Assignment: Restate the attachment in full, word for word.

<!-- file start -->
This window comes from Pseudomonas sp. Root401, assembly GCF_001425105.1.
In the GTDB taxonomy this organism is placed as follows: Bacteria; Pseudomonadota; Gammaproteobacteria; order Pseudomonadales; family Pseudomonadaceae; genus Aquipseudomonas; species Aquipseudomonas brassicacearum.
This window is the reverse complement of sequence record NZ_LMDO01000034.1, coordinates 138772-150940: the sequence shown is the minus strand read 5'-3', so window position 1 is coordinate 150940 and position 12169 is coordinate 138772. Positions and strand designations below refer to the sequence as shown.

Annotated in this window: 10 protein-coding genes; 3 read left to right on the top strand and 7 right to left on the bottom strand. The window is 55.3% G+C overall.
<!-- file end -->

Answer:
This window comes from Pseudomonas sp. Root401, assembly GCF_001425105.1.
In the GTDB taxonomy this organism is placed as follows: Bacteria; Pseudomonadota; Gammaproteobacteria; order Pseudomonadales; family Pseudomonadaceae; genus Aquipseudomonas; species Aquipseudomonas brassicacearum.
This window is the reverse complement of sequence record NZ_LMDO01000034.1, coordinates 138772-150940: the sequence shown is the minus strand read 5'-3', so window position 1 is coordinate 150940 and position 12169 is coordinate 138772. Positions and strand designations below refer to the sequence as shown.

Annotated in this window: 10 protein-coding genes; 3 read left to right on the top strand and 7 right to left on the bottom strand. The window is 55.3% G+C overall.